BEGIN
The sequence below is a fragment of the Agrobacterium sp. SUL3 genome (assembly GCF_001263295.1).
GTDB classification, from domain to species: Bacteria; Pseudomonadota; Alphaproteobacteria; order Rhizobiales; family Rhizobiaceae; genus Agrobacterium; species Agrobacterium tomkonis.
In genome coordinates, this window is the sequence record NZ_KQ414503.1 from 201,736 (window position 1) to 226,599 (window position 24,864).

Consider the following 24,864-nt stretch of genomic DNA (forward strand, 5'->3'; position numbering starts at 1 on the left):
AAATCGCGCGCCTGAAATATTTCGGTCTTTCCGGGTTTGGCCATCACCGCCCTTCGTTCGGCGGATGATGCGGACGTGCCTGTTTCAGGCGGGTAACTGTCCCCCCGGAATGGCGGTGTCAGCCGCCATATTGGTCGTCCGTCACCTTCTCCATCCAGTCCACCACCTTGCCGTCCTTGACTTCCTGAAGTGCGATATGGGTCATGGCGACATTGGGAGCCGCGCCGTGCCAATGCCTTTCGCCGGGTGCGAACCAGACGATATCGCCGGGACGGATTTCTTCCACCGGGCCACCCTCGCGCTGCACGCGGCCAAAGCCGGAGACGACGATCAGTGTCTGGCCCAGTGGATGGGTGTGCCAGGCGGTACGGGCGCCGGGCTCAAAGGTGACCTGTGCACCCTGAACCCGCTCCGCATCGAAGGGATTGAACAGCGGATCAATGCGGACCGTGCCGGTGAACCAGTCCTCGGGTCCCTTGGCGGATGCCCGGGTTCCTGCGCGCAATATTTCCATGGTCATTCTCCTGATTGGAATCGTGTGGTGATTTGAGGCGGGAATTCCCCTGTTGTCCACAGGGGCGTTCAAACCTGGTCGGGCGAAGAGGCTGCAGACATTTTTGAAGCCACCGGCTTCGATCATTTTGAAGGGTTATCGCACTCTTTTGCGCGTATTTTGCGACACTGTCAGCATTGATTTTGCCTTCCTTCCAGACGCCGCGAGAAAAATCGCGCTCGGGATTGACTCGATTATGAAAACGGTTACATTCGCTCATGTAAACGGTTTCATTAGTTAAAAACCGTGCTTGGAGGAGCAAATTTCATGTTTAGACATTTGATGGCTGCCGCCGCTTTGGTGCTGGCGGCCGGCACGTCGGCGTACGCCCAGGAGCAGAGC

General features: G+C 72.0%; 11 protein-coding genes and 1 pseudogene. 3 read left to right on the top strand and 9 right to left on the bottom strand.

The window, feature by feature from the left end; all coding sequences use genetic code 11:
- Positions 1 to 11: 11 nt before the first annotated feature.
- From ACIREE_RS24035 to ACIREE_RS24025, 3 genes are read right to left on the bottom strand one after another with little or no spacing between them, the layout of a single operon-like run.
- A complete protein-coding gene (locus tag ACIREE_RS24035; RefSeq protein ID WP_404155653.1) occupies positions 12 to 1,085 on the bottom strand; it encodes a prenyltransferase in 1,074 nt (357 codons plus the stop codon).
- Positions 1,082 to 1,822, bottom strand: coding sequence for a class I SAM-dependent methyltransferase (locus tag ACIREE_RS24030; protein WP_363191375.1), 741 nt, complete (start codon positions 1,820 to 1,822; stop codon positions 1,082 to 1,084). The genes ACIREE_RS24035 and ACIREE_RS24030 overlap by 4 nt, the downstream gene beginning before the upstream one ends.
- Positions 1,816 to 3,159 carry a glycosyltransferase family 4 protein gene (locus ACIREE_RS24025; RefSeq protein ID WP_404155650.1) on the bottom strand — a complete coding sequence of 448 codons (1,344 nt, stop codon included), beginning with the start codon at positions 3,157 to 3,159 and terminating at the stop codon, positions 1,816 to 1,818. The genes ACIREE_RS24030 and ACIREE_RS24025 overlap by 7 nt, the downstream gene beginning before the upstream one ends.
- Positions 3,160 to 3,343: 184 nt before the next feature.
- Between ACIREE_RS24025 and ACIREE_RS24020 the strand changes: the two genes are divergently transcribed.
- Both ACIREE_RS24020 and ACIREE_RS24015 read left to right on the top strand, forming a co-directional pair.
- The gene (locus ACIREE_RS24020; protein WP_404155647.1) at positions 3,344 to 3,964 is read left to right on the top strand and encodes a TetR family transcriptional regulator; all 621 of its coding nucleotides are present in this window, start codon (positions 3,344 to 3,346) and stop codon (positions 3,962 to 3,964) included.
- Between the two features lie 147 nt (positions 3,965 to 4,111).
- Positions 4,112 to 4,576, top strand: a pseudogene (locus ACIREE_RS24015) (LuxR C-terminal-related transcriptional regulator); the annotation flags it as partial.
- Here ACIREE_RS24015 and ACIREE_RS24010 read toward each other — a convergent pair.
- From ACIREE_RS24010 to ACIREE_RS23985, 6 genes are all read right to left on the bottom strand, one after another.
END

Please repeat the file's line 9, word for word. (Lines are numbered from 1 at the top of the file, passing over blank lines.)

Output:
- From ACIREE_RS24035 to ACIREE_RS24025, 3 genes are read right to left on the bottom strand one after another with little or no spacing between them, the layout of a single operon-like run.